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Report Ranks Largest US Healthcare Staffing Firms
Staffing Industry Analysts (08/05/15)

Staffing Industry Analysts' 2015 report on the largest healthcare staffing firms shows that AMN Healthcare Services Inc. ranks as the biggest in the United States. CHG Healthcare placed second, followed by Cross Country Healthcare. The study went on to provide rankings of the largest firms in four healthcare sub-segments: travel nurse, per diem nurse, locum tenens, and allied healthcare. By sub-segment, AMN Healthcare was also No. 1 as the largest travel nurse firm (20 percent market share) and as the largest allied healthcare staffing firm (5 percent). For its part, CHG Healthcare was the largest locum tenens firm in the U.S. (31 percent market share). Finally, Maxim Healthcare Services held the distinction of being the largest per diem nursing firm with 10 percent market share. This year's edition ranked 21 travel nurse firms that generated a total of $2.1 billion; a dozen per diem nurse staffing firms that generated $1.0 billion; 10 locum tenens firms that generated $1.9 billion; and, finally, 21 allied healthcare staffing firms that together generated $1.5 billion.
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'Surgeon Scorecard' Measures Docs by Complications
USA Today (07/14/15) Penzenstadler, Nick

A new calculation called the "Adjusted Complication Rate" is now being used to score surgeons against their peers. The statistic, developed by non-profit news outlet ProPublica, analyzes nearly 17,000 doctors performing low-risk, common elective procedures. It is causing debate among the surgical community because it could have long-ranging effects on surgeons across the country. If a surgeon appears on the list with a higher-than-average complication rate, it could impact payments and reputation. A preliminary analysis found that roughly half of the 3,575 hospitals observed had a surgeon performing a procedure at which they are a high risk. Many doctors are skeptical about whether or not the statistic can properly capture the vast array of risks involved with the patient population, and the model could even lead to doctors choosing lower-risk patients to boost their scores. Charles Mick, a spine surgeon in Massachusetts who helped develop the formula, said the statistic shouldn't be viewed as a scorecard. Instead, it should be regarded as a tool to improve care. "I'm hopeful hospitals will look at the data and look for other systems that could work for them," Mick said.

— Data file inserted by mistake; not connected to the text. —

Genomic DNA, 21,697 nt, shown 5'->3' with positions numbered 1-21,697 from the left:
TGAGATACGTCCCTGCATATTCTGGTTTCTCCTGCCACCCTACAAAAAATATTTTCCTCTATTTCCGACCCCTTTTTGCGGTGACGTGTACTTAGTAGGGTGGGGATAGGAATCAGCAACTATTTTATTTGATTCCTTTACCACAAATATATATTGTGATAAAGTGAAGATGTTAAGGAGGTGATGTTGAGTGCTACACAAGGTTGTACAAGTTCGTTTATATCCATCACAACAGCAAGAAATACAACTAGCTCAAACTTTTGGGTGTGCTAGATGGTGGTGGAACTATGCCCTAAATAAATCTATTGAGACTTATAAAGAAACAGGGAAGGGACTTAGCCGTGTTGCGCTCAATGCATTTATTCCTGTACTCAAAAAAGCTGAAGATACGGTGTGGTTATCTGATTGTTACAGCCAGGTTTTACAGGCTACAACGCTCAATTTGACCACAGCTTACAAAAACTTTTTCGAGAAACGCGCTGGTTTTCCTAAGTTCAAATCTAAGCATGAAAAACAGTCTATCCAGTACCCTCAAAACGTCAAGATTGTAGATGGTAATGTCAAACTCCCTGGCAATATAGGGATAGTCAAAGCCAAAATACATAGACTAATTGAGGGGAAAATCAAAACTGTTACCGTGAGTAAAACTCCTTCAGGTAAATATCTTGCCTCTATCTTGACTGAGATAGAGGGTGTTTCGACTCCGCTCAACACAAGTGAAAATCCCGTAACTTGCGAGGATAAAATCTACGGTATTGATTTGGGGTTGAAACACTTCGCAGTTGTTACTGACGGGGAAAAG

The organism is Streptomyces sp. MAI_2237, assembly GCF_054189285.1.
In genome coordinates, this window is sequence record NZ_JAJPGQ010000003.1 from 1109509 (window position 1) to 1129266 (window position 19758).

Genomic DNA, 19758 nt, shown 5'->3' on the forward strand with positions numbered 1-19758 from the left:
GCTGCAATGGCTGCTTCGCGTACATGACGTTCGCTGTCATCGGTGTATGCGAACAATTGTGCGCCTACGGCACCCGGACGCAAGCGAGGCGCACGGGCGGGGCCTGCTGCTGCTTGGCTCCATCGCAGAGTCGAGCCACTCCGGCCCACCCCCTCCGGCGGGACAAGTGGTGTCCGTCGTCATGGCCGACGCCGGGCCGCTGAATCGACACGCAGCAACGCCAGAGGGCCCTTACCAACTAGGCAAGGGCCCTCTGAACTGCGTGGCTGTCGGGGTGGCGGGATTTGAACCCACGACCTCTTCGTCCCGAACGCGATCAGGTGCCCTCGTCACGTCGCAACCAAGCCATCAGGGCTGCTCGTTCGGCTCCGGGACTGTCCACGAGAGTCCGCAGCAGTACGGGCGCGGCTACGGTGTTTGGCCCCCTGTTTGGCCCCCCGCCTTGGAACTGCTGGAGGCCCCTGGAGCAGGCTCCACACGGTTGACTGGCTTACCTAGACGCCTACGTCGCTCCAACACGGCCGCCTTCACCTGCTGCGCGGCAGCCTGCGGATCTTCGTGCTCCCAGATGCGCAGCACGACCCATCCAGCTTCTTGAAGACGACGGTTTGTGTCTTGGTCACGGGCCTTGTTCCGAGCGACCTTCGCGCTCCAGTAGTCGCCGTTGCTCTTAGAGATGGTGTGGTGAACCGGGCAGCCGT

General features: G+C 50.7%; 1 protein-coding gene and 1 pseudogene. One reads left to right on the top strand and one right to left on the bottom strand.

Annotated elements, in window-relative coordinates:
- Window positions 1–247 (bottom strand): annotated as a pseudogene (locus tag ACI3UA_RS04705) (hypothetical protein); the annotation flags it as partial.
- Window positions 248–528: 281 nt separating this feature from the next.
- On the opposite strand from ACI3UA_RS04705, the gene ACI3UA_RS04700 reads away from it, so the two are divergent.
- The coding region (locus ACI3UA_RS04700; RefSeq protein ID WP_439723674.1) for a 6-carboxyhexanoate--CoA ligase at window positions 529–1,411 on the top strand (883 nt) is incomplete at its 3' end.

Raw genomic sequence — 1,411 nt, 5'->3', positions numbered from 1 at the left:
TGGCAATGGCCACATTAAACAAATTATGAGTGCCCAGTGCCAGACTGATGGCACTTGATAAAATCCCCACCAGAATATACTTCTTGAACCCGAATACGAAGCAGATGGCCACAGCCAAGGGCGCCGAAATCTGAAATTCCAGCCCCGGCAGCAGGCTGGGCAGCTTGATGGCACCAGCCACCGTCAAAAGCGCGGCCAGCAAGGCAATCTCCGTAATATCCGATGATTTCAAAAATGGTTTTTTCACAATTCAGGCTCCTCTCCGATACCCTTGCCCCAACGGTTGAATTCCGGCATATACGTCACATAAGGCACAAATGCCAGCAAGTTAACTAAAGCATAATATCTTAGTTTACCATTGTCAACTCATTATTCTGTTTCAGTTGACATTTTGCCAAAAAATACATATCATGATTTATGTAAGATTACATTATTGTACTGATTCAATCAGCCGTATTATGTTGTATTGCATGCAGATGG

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5 Local Lawsuits Allege Surgeon Malpractice Cases
LoHud.com (NY) (07/31/2015) Robinson, David

The Journal News recently highlighted five cases that it uncovered in its investigations of Lower Hudson Valley (N.Y.) surgeons who had some of the highest complication rates in a database created by ProPublica. Four males and one female claimed their conditions worsened after operations. Eventually, all five sued. One such man was Antonio Autiero, who had four surgeries at Lawrence Hospital Center in Bronxville to treat an abscess over a two-year span. He returned each time for the same operation performed by Dr. Michael Kerin as his condition reportedly worsened. Autiero eventually got a fifth operation performed by another surgeon at Lawrence, and the whole "medical saga" left him with significant scarring and pain. He was unable to return to work. Meanwhile, Martin Watters of Tuckahoe filed a lawsuit against Kerin, Dr. Elizabeth Rocco, and Lawrence Hospital for failing to properly treat an infection. Two other men, Joseph Jennette of Westchester County and William McCormack of Bronxville, sued Kerin claiming they had to have appendectomies after supposedly having the same surgery. Kerin and Lawrence Hospital denied any wrongdoing in court documents that responded to the four lawsuits. As for the woman, Patricia Caulfield of Brewster sued Drs. Deborah Benzil and Marshal Peris and Mount Kisco Medical Group in 2014, claiming her spine was injured during a surgery the prior year. Her lawsuit stated Caulfield "will be prevented from and/or limited in her future employment and activities."